Sexual abuse survivor fronts campaign to highlight hardships children have experienced in 2020

A sexual abuse and anorexia survivor is spearheading a campaign highlighting the hardships children have endured during lockdown.

Hope Virgo, from Earlsfield who is a full-time campaigner and author, has urged families to talk openly about trauma.

Her plea comes as charity Childline has been besieged by callers since March and has hosted 43,000 counselling sessions.

Hope has shared how she felt out of place as a teenager, dealing with sexual abuse and anorexia.

The full-time eating disorder campaigner struggled with anorexia and other mental health problems after being sexually abused by a man in a position of trust when she was 12.

Hope, now 30, said: “Looking back, I can’t believe I let myself be manipulated like that, but I was just a child.

“I thought we were in a relationship. We’d go for day trips together, and as time went on it got more physical. He’d ask me to touch him and play with him – I hated it. He’d touch me, too.

“I was so stressed out by the situation that on one occasion I ended up self-harming.

“I guess I wanted someone to know something was up, but I didn’t know how to say it. I didn’t want to ‘tell’ on him, but I also didn’t want to be in this situation. I thought it was my fault this whole thing had started happening.

“The problems with controlling what I ate started soon after all of this. In 2007 when I was 17 I’d been battling anorexia for four years and was finally admitted to a mental health ward. I ended up living in hospital for a year.

“In one of our sessions, the psychologist asked a leading question about it and that’s when I made my first disclosure. I started getting loads of nightmares about it – I’d wake up in the night and be scared that he’d come back.

“My mum got involved and then the police got involved, but I wasn’t well enough at the time to pursue it. I was still really ill in hospital. Looking back, I wish I’d gone ahead with it. I guess I didn’t want to ruin his life, even though he ruined my life.

“I remember when I started putting on weight and I started feeling things again. It made talking about what happened with the guy much harder.

“If I’d talked about it when I was still feeling invisible, it would have been much easier. I enjoyed not feeling anything. I could switch off.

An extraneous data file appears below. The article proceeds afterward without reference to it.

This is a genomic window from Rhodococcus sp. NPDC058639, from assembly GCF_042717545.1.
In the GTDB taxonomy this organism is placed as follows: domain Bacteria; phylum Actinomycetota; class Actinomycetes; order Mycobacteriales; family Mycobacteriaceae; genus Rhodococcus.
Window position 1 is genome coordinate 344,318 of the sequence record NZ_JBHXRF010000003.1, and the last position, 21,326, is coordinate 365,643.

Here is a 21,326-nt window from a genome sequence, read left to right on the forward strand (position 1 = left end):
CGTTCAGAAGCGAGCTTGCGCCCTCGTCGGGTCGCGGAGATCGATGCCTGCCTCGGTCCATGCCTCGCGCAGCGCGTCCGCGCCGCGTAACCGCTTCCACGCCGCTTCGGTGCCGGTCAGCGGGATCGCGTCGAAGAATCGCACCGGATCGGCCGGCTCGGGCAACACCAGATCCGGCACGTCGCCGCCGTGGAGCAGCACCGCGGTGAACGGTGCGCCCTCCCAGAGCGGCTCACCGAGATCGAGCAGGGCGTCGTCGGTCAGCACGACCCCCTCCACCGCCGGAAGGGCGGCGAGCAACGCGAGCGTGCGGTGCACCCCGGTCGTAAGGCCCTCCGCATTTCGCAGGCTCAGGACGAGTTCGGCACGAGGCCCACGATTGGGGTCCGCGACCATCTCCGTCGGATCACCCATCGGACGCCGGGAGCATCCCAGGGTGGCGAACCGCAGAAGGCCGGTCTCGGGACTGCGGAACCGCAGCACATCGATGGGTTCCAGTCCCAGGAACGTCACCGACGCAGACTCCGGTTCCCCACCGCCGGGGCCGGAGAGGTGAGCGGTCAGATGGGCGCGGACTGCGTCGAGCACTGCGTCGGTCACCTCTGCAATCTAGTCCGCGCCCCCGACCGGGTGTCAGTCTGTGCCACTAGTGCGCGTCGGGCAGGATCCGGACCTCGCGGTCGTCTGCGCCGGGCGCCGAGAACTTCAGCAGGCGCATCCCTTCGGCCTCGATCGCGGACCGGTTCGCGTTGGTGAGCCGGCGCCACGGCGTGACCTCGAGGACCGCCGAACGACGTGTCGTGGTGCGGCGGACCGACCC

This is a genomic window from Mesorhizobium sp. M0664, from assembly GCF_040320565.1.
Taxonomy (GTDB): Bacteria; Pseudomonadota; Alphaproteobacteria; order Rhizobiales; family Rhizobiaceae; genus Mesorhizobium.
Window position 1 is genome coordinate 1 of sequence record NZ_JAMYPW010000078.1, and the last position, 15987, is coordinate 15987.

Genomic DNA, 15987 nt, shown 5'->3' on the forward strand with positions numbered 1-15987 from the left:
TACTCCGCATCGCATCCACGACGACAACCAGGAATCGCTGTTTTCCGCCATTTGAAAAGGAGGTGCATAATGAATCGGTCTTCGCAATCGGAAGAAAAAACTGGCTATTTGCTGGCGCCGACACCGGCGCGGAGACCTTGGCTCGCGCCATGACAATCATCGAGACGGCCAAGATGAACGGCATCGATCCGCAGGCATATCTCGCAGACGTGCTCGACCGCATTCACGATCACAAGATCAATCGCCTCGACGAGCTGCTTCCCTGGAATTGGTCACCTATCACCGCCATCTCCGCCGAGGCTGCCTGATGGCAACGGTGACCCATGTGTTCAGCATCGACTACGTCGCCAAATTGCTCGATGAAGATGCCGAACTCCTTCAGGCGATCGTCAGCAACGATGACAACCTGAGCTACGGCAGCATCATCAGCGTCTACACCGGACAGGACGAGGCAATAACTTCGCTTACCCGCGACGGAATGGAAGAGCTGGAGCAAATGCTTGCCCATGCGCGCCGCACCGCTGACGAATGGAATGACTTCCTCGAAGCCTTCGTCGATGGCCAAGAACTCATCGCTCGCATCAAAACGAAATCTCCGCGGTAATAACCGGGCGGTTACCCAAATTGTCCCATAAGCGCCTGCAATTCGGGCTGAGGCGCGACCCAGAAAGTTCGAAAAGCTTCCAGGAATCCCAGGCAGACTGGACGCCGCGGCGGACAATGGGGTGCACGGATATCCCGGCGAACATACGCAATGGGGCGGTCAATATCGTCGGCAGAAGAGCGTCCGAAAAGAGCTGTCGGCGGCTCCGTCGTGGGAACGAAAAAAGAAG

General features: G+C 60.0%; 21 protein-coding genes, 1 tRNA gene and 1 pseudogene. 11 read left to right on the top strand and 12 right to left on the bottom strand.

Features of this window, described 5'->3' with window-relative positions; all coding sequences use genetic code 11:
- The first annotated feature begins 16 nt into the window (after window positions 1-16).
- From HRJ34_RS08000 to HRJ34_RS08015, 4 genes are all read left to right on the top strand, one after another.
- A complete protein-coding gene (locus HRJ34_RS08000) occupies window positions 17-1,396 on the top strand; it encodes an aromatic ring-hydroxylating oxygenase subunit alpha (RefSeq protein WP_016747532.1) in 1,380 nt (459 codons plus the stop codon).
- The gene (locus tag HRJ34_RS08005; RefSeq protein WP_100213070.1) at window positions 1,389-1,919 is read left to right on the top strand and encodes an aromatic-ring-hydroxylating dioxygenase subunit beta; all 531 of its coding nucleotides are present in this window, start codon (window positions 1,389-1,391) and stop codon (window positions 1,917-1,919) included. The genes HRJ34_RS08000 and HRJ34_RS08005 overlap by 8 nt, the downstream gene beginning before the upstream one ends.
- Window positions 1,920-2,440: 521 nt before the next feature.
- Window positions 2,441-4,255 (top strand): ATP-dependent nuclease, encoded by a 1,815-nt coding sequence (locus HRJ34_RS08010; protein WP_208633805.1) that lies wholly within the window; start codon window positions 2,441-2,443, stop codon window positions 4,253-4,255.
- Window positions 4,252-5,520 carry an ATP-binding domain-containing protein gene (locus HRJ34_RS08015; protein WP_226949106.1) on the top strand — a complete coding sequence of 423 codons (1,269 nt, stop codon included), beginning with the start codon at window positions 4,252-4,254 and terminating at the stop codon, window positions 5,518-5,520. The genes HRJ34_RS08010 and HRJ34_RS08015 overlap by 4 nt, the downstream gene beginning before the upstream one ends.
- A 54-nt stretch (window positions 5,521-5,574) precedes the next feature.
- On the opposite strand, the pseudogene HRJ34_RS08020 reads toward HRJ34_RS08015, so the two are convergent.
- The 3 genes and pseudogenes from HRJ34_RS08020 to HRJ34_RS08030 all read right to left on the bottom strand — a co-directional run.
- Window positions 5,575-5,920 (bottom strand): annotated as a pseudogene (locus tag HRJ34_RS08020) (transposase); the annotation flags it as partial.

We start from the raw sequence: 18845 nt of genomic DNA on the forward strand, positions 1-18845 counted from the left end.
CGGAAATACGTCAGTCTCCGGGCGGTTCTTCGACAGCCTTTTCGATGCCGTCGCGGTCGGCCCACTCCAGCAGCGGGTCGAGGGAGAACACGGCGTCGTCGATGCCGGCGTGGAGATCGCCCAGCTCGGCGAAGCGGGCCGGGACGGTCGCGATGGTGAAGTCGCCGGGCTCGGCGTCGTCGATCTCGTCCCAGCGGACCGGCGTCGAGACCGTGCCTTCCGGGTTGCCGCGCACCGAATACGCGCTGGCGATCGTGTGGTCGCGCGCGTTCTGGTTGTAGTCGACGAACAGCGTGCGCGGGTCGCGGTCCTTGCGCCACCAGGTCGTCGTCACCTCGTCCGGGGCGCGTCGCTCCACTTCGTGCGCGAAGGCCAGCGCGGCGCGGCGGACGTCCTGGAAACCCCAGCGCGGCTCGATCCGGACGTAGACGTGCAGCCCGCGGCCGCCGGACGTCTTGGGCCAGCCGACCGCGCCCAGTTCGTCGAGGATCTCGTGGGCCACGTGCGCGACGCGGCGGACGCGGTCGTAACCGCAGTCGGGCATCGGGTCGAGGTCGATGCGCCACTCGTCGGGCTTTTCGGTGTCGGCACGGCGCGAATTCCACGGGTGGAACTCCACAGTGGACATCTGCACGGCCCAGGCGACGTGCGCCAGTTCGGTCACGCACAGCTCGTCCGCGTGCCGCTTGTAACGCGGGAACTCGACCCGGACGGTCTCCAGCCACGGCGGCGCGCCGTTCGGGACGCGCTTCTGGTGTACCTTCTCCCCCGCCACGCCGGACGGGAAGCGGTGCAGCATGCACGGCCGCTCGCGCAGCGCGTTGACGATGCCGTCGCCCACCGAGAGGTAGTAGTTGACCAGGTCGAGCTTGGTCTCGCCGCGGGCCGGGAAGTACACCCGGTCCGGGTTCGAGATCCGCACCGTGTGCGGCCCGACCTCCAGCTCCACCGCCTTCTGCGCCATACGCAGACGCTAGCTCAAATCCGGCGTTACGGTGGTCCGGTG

“It’s affected my relationships. I have to explain to people why I might just clam up and get really nervous. I’ve been lucky that I’ve had all the therapy and made a good recovery.”

Hope is now a full-time mental health champion and author, talking to schools and companies about mental health.

Childline has delivered higher monthly numbers of counselling sessions about a range of mental health-related issues since March, including low self-esteem, loneliness and worries about the world.

Mental health remains the top reason young people get in touch with Childline, making up more than a third of all counselling sessions delivered.

Pictured top: Hope Virgo




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One thought on “Sexual abuse survivor fronts campaign to highlight hardships children have experienced in 2020

  • 12 November 2020 at 22:46

    “It has been said that if child abuse and neglect were to disappear today, the Diagnostic and Statistical Manual would shrink to the size of a pamphlet in two generations, and the prisons would empty. Or, as Bernie Siegel, MD, puts it, quite simply, after half a century of practising medicine, ‘I have become convinced that our number-one public health problem is our childhood’.”
    (Childhood Disrupted, pg.228)

    Unimpeded abuse can launch a helpless child towards an adolescence and adulthood in which their brain uncontrollably releases potentially damaging levels of inflammation-promoting stress hormones and chemicals, even in non-stressful daily routines.

    It’s during their initial years of life that children have very malleable minds, like a dry sponge squeezed and released under water, thus they’re exceptionally vulnerable to whatever rearing environment in which they happened to have been placed by fate.

    Many people, including child development academics, would say that we owe our future generations of children this much, especially considering the very troubled world into which they never asked to enter.

    To me, basic logic and moral consideration for children’s health seem to be unjustly left far behind the fundamental human right to procreate.


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